Physical presence still matters when it comes to sales tax
Sales tax nexus is the connection between a business and a state that allows the state to tax that business’s sales. It used to be based solely on physical presence, but on June 21, 2018, the Supreme Court of the United States ruled that it could also be established by “economic and virtual contacts” with a state. Since that ruling (South Dakota v. Wayfair, Inc.), physical presence has received about as much attention as last week’s leftovers.
Yet physical presence remains the predominant sales tax collection trigger. Approximately 94 percent of all retail sales take place in the roughly 1.1 million brick-and-mortar stores located in the United States. Together, they account for $3.9 trillion, give or take, in annual sales. Ecommerce is quickly chipping away at that statistic, but there’s compelling evidence that brick-and-mortar is here to stay. If nothing else, it’s part of an omnichannel approach to sales.
Make no mistake: Ecommerce is convenient, and it’s on the rise. It allows us to shop anytime from anyplace with a signal strong enough to upload a website and complete a purchase. We can e-shop during night’s darkest hour, over morning coffee in pajamas, or when commuting by bus, boat, or train. Thanks to internet retail, we can shop while a chicken is roasting, or the children are sleeping, or when sickness has us tethered to the couch. That’s right, we can shop even after we’ve dropped.
But many if not most of us still crave the interactive, tactile experience and immediate gratification of brick and mortar, and some of the most successful ecommerce retailers have figured this out. Once solely available online, Amazon, Rent the Runway, and Warby Parker now have stores with doors. An omnichannel approach — which includes physical stores — is the way to go. And that will give your business nexus.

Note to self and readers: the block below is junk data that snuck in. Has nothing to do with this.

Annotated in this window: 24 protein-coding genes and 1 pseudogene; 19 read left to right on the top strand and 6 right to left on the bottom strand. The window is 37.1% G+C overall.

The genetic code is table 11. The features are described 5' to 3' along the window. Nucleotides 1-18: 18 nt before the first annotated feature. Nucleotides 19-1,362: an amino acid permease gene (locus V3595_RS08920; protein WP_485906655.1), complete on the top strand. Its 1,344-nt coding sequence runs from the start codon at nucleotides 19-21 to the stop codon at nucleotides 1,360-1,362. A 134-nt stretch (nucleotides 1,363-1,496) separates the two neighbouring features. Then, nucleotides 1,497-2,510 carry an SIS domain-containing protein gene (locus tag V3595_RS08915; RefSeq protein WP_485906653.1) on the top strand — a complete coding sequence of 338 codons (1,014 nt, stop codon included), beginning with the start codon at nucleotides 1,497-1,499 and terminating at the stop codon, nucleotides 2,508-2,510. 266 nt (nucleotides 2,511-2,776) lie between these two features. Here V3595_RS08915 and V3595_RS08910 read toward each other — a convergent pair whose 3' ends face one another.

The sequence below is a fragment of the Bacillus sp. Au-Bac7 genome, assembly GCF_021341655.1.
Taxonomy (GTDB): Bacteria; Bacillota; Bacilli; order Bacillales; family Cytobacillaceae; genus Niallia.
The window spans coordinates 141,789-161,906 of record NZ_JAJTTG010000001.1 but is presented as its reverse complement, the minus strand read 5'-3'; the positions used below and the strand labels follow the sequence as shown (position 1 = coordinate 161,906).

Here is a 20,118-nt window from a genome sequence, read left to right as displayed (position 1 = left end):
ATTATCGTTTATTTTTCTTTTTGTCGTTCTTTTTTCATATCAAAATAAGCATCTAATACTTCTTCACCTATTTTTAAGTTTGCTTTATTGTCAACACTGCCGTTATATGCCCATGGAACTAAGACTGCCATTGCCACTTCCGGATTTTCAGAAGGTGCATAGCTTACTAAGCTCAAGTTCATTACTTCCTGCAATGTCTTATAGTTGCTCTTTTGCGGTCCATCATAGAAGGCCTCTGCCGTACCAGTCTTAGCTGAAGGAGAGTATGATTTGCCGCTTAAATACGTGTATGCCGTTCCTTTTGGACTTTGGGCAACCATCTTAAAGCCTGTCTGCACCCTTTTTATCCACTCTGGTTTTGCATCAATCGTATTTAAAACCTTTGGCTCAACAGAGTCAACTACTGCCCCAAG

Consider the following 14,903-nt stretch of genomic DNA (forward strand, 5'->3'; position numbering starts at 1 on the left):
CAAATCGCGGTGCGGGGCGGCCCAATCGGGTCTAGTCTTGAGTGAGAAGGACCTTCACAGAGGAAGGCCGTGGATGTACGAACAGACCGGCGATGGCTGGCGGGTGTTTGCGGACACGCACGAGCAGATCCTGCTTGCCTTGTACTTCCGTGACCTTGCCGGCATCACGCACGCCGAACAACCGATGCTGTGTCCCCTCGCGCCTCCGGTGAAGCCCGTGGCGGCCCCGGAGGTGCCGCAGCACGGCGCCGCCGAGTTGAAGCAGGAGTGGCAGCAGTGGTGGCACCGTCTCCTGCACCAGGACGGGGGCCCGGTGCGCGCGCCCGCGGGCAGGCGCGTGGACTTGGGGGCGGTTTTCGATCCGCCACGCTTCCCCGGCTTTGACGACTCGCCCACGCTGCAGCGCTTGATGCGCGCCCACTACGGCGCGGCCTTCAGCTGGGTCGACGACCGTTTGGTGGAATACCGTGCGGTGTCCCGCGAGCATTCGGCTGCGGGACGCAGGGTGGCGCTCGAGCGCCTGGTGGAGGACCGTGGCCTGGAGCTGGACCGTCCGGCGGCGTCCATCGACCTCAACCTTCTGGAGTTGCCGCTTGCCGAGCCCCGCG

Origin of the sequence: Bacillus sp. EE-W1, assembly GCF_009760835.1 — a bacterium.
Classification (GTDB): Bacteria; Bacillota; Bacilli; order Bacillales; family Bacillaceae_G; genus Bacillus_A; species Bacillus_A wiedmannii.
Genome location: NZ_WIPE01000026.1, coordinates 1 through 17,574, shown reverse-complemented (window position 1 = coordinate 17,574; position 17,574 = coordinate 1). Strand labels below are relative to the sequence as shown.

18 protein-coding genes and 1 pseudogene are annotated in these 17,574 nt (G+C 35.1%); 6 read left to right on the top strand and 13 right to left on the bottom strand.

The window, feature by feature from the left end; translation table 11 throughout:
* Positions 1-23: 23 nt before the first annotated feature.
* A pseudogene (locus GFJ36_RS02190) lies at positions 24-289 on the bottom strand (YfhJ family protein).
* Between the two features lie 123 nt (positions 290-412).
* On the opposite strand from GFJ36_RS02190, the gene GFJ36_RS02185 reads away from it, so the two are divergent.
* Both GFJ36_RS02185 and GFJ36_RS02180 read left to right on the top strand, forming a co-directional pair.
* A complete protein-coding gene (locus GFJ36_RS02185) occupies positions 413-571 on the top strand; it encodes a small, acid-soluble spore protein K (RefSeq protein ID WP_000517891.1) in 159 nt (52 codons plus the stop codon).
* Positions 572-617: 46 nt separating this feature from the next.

Physical presence: It’s not just about stores
Bear in mind that when it comes to triggering sales tax nexus, physical presence isn’t limited to retail spaces. Owning or leasing an office in another state will give you a physical presence and an obligation to collect and remit sales tax. Same goes for owning or leasing a warehouse or other facility. In fact, even indirectly using or occupying a physical space (e.g., through a subsidiary or agent) can trigger nexus in another state.
Furthermore, there are ways to establish a physical presence without four walls and a roof. Sending employees or agents to another state may trigger nexus, even if they’re only there briefly. Storing property in a facility in another state (as with Fulfillment by Amazon) can do the same. And a handful of states are now arguing that putting apps or software (e.g., web cookies) on an in-state computer or device gives a business physical presence nexus there, too.
Even though economic nexus is the star of the day, it’s important to remember physical presence when you’re thinking about sales tax. It triggers an obligation to collect and remit sales tax in 45 states plus the District of Columbia.
You can learn more sales tax nexus in all its forms at the Avalara sales tax nexus resource page.
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